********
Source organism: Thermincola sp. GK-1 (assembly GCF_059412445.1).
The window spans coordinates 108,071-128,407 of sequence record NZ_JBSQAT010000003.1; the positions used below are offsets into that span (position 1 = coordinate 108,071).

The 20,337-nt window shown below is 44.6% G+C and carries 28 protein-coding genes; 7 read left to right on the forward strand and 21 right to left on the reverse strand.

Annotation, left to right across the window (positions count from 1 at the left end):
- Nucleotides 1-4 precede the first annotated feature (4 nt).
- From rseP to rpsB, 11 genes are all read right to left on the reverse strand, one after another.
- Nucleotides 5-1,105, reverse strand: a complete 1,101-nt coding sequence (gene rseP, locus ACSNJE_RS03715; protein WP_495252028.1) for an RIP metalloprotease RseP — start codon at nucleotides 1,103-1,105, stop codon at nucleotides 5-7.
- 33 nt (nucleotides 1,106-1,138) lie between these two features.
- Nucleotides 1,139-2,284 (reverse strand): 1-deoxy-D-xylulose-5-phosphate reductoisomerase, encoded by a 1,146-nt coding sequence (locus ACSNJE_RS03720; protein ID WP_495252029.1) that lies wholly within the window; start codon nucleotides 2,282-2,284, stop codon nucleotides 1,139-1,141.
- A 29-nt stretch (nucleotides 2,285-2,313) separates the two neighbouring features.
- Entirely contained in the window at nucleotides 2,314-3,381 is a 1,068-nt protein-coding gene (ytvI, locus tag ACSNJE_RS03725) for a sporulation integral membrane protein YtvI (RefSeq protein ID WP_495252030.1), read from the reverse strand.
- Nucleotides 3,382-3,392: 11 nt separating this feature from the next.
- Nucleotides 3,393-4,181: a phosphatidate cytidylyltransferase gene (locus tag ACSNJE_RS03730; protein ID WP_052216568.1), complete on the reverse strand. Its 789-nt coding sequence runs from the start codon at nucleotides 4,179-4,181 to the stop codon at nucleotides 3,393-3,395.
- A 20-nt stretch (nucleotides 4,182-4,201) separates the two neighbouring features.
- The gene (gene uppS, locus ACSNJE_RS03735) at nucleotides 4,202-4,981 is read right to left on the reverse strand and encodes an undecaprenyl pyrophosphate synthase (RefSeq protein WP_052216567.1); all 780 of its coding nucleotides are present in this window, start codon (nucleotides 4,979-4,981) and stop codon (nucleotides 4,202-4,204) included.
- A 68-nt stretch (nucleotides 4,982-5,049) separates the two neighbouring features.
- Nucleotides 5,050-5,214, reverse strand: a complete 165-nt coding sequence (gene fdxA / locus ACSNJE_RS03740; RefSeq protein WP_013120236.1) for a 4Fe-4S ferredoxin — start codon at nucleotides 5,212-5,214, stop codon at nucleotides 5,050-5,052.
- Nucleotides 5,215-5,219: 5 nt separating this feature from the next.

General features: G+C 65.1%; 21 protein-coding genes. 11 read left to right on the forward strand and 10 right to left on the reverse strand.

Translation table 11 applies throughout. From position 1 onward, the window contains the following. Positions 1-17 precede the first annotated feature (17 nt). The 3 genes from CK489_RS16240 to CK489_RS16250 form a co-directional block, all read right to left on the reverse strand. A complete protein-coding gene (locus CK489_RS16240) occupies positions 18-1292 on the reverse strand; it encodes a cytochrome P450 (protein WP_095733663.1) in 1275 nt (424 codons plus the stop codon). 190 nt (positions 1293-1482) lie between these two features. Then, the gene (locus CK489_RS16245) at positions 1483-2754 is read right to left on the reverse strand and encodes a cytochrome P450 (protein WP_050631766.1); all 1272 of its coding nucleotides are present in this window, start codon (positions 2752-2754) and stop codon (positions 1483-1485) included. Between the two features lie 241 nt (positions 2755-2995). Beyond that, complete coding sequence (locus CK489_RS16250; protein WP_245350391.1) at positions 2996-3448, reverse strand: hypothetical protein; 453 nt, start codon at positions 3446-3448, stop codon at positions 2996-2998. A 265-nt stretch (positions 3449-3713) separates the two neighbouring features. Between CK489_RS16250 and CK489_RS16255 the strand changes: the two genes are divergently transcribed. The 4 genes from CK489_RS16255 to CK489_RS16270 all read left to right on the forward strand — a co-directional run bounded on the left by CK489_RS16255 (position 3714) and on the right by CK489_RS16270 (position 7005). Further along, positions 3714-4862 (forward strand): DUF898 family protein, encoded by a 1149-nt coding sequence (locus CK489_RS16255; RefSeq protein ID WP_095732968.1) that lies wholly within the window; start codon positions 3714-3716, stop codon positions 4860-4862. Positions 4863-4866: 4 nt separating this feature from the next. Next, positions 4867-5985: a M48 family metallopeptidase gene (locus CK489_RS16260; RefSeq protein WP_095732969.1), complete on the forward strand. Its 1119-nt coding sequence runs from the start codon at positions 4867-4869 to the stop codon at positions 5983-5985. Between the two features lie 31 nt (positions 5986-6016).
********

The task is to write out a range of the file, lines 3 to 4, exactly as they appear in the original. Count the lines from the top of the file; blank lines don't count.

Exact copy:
The 20,337-nt window shown below is 44.6% G+C and carries 28 protein-coding genes; 7 read left to right on the forward strand and 21 right to left on the reverse strand.

Annotation, left to right across the window (positions count from 1 at the left end):